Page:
While the central government might claim to be working out proactive responses to conflict management through helping to mediate and reduce the conflicts, and as much as through ensuring that proper arrangements are in place in case of incoming refugees, nonetheless, it is safe to say that recent events in Nigeria continues to suggest that middle-class Nigerians will keep bearing the brunt of the indecisions of their leaders. The inactions of Nigeria’s leaders toward the challenges of the country breeds unintended consequences for the middle-class whose existence is continually threatened by the brutally hurt lower-class who would have otherwise found their ways to register their grievances with the upper-class leaders, if they can. But since they do not have considerable access to those in the upper-class category, the grieving lower-class resort to effectively shifting their grievances and criminal objections to the middle-class. Thus, the scenario always plays out simply like this: When the Nigerian leadership in the upper-class refuses to do their job, someone is battered by the economic consequences, and they retaliate by say kidnapping a middle-class Nigerian such as a university professor, whom, by all intents and purposes, is barely surviving—to the extent that they supplement their earnings with say a typing, binding and photocopying business in the garages of decrepit university houses where they live. As insecurity worsens in Nigeria, it is certain that the middle-class Nigerians are in more trouble than they have ever imagined. Interestingly, the middle-class, together with the lower-class would evidently form the majority voting public, and it behoves them to vote for leaders who would ensure their overall safety as a prime interest. Once that is not achieved, then the emergence and sustaining of bad leadership will destroy Nigerians terribly, often with the middle-class bearing the greatest brunt.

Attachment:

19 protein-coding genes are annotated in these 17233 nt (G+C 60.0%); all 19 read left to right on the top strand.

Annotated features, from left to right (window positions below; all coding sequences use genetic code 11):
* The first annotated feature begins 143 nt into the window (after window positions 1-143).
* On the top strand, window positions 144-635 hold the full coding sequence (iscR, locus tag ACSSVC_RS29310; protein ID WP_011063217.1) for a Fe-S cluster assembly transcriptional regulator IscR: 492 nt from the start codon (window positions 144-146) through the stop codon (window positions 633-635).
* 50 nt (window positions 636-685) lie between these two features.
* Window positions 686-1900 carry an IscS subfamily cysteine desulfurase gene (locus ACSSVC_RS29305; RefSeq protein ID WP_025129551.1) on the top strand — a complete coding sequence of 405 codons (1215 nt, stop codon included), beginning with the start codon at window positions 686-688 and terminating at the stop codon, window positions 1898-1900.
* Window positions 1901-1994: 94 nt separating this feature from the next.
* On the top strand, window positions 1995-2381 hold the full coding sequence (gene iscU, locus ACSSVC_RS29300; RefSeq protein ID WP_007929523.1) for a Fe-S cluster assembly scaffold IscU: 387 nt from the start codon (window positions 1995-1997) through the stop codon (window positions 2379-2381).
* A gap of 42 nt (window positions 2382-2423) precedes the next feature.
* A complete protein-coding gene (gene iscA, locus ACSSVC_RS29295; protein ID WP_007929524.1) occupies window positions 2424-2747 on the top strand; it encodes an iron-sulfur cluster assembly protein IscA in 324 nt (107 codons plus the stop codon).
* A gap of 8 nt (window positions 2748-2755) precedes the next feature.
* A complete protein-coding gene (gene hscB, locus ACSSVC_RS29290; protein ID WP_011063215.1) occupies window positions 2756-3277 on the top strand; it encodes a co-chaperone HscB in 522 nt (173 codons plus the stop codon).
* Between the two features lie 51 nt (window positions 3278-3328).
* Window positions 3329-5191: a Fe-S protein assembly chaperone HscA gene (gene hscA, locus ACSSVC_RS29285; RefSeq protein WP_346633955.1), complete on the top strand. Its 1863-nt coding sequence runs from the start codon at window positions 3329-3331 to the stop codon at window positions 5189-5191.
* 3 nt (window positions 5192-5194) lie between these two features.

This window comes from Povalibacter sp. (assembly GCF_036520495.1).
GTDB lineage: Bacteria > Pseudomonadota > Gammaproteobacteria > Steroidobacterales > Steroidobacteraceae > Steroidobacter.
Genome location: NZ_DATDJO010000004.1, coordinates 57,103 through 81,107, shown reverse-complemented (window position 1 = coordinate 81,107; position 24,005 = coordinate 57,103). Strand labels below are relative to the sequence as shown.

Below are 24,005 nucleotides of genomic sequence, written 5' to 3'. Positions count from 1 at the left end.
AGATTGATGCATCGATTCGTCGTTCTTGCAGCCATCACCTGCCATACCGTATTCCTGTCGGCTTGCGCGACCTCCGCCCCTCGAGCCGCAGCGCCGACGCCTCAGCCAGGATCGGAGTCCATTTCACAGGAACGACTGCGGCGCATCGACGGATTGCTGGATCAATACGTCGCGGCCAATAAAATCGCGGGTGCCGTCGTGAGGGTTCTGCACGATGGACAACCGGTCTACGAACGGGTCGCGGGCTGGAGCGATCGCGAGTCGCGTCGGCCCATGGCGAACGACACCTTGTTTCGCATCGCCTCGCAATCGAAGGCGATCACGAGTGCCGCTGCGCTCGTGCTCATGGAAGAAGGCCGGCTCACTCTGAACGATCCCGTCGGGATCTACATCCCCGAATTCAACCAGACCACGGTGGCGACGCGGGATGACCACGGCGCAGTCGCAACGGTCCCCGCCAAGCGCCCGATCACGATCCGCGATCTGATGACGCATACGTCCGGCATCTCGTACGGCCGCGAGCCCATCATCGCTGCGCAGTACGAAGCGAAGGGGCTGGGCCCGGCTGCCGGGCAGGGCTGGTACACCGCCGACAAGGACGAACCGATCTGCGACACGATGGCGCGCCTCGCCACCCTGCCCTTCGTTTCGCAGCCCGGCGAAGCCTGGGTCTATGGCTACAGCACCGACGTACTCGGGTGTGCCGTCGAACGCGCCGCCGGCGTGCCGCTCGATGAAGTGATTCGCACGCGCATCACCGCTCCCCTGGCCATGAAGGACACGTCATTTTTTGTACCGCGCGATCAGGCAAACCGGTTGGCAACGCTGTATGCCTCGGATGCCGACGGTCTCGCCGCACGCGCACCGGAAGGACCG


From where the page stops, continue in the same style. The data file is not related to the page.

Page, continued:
LEARN AFFILIATE MARKETING: Learn How to Make Money with Expertnaire Affiliate Marketing Using the Simple 3-Step Method Explained to earn $500-$1000 Per Month.
Click here to learn more.

AMAZON KDP PUBLISHING: Make $1000-$5000+ Monthly Selling Books On Amazon Even If You Are Not A Writer! Using Your Mobile Phone or Laptop.
Click here to learn more.

GHOSTWRITING SERVICES: Learn How to Make Money As a Ghostwriter $1000 or more monthly: Insider Tips to Get Started. Click here to learn more.
Click here to learn more.

SECRET OF EARNING IN CRYPTO: Discover the Secrets of Earning $100 - $2000 Every Week With Crypto & DeFi Jobs.
Click here to learn more.